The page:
On the Radar: 2019 AMA House of Delegates Report

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Opioid treatment, burnout and hospital consolidation among key topics.

The 2019 Annual Meeting of the AMA House of Delegates convened recently in Chicago, starting off with a bang with a demonstration by a group against the American Medical Association’s position on “Medicare for All.”


Other notable events during the meetings, held June 8-12, included a presentation on Medicare administrative reform by current CMS administrator Seema Verna. Emergency Medicine was again well represented by the ACEP Section Council and by numerous emergency physician delegates and alternate delegates scattered throughout various state and other delegations.

Among the 65 reports by the Board of Trustees and the various Councils, most of which contain extensive research and information, there are several that have direct or indirect relevance to practicing Emergency Physicians. Here are some of the highlights:

  • Opioid Treatment Programs Reporting to PMPs. This medication reporting mandate would include methadone, not currently required. Currently emergency physicians may be unaware that a patient is on methadone or other medication assisted treatment unless the patient so states, which can impact directly on treatment plans.
  • Developing Sustainable Solutions for Discharge of Chronically Homeless Patients. There is growing support that chronically homeless patients should not be “just discharged” from medical facilities, which although admirable in its intent, could present a logistical nightmare for emergency departments. So far, no regulatory mandates.
  • Employed Physician Bill of Rights and Basic Practice Professional Standards would apply to the many emergency physicians who are currently employees. Every employed emergency physician should be aware of his or her rights.
  • Physician Burnout and Wellness Challenges; Physician and Physician Assistant Safety Net; Identification and Reduction of Physician Demoralization. This report recognizes the severe effects of burnout in our professional colleagues and advocates for steps in addressing these very significant issues, before they end in tragedy.
  • Hospital Consolidation. This increasingly prevalent practice potentially threatens the independence of practicing physicians everywhere, especially in the emergency department. We should be very concerned about this phenomenon.
  • Update on MOC and Osteopathic Continuous Certification includes a thorough review of this evolving landscape of significant interest to all physicians. The Council on Medical Education continues to work closely with the ABMS and the Board Community on improving and refining the Certification Process.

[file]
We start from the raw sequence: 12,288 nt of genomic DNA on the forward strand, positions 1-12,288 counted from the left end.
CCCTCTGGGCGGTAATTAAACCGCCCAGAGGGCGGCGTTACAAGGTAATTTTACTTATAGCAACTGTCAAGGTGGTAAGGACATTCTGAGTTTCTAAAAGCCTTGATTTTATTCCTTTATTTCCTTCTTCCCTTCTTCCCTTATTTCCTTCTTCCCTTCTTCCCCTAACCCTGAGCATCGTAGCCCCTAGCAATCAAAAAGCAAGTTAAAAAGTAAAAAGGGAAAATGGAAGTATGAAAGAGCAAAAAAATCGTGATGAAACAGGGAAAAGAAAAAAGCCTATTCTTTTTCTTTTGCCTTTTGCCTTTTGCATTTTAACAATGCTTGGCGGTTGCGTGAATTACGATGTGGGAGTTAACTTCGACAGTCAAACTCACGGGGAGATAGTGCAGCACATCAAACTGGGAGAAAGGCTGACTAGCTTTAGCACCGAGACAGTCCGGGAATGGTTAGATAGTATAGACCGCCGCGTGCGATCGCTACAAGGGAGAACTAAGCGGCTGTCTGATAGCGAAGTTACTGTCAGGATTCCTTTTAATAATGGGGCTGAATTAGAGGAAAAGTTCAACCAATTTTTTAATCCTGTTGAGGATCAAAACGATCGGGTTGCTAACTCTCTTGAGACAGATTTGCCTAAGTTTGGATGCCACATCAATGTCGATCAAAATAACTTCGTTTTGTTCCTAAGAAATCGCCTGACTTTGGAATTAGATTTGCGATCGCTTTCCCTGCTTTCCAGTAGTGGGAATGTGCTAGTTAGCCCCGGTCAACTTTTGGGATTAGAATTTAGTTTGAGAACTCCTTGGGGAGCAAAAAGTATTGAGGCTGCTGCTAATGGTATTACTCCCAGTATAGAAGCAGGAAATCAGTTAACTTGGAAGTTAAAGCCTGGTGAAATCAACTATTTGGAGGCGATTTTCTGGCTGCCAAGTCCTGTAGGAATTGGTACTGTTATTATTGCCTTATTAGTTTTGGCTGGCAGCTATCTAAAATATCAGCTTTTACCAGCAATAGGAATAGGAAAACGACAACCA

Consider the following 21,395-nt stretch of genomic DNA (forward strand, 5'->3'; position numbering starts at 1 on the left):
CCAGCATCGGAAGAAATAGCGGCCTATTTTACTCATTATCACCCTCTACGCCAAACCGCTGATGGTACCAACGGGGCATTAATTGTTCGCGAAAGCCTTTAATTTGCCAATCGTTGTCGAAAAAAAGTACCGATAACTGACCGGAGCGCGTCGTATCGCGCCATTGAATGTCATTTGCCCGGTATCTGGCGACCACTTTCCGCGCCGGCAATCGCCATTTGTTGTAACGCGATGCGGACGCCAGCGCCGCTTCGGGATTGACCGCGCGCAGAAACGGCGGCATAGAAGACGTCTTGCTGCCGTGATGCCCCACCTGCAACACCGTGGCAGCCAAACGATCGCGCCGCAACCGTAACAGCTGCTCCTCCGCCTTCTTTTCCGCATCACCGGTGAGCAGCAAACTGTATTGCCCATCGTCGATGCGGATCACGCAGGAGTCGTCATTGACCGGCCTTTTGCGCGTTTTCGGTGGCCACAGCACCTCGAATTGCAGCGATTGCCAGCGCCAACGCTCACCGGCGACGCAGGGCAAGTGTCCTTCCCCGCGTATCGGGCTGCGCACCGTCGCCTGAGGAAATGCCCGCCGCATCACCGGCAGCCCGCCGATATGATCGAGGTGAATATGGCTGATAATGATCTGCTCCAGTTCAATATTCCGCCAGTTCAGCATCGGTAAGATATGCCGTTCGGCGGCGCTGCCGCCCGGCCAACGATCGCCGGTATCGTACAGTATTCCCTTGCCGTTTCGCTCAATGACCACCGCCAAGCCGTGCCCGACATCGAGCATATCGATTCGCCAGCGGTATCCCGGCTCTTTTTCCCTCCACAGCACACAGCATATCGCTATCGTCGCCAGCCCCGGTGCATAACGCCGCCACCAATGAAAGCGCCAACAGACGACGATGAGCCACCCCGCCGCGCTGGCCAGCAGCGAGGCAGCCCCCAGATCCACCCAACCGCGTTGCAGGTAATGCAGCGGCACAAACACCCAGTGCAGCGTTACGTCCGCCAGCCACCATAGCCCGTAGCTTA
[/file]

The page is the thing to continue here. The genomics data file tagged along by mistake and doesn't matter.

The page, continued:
The 178 resolutions considered ran the gamut from the ultra specific and nearly irrelevant to Emergency Medicine to the very generic and germane.


Popular topics included the manifold issues surrounding gun violence and safety; smoking and tobacco products; pharmaceutical pricing and availability; physician suicide and burnout. The whole topic of opioids continued to generate much attention, including narcotic and non-narcotic pain control and guidelines; patient satisfaction, PMP utilization, and rehab and medication assisted treatment programs.

Of particular interest to emergency physicians included the following resolutions:

  • Opposition to Involuntary Civil Commitment for Substance Use Disorder. We have a vested interest in this issue, since this is one of the tools commonly used for our repeatedly intoxicated patients. The negative feelings by our non-emergency colleagues is particularly strong, however.
  • Eliminating the CMS Observation Status. This issue has been so problematic for our Medicare patients who literally cannot afford to be placed in this status. This would not eliminate observation services reimbursement, but rather would eliminate the CMS Observation Status.
  • Mitigating the Negative Effects of High Deductible Health Plans. These plans disincentivize patients to get routine health care and medications, resulting in their accessing Emergency Departments for complications of their conditions.
  • EHR-Integrated PMP Rapid Access would incorporate this access into the EHR, which would make accessing this required information seamless and convenient.
  • Availability of Naloxone Boxes and Implementing Naloxone Training in the BLS Certification Program would increase the availability and use of naloxone in opioid overdoses, thus potentially saving lives. Hard to argue that one.
  • Access to Psychiatric Treatment in Long-Term Care. A significant problem frequently encountered in the emergency department is an elderly patient in a long-term care facility referred to the emergency department for psychiatric evaluation, usually a behavioral problem, which ties up beds and personnel.

All in all, it was a most interesting meeting. From these few examples cited above, the link between the AMA and the emergency physician community should be obvious. Many of these reports and resolutions will affect us directly or indirectly. Therefore, it is vitally important that we all be involved in this process.

Although there are many fine young emergency physicians who are in the process of ascending the leadership ladder in the AMA and should be well positioned to serve Emergency Medicine well into the future, the AMA still needs a louder voice from Emergency Medicine. Please consider joining.



Dr. Carius is an alternate delegate to the AMA from Connecticut. He is also a past president of ACEP, and an executive editor for Emergency Physicians Monthly.

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